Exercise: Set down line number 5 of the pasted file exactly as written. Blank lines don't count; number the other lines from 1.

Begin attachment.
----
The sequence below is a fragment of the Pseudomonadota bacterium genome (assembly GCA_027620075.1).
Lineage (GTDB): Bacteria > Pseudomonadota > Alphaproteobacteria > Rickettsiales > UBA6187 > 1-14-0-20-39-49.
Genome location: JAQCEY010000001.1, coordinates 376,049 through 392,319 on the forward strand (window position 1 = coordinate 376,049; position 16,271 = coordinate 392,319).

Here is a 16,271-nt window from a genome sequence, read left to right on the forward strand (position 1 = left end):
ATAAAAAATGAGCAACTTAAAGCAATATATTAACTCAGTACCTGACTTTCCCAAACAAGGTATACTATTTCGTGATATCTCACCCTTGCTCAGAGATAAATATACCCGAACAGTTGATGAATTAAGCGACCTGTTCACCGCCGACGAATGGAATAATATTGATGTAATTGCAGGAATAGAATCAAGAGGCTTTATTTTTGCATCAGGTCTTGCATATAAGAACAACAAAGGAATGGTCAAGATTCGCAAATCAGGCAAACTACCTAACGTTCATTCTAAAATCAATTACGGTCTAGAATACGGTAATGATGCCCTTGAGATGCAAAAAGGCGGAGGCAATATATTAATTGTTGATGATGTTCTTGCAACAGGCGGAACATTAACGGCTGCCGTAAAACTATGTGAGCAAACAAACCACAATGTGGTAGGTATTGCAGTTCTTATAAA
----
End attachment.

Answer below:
ATAAAAAATGAGCAACTTAAAGCAATATATTAACTCAGTACCTGACTTTCCCAAACAAGGTATACTATTTCGTGATATCTCACCCTTGCTCAGAGATAAATATACCCGAACAGTTGATGAATTAAGCGACCTGTTCACCGCCGACGAATGGAATAATATTGATGTAATTGCAGGAATAGAATCAAGAGGCTTTATTTTTGCATCAGGTCTTGCATATAAGAACAACAAAGGAATGGTCAAGATTCGCAAATCAGGCAAACTACCTAACGTTCATTCTAAAATCAATTACGGTCTAGAATACGGTAATGATGCCCTTGAGATGCAAAAAGGCGGAGGCAATATATTAATTGTTGATGATGTTCTTGCAACAGGCGGAACATTAACGGCTGCCGTAAAACTATGTGAGCAAACAAACCACAATGTGGTAGGTATTGCAGTTCTTATAAA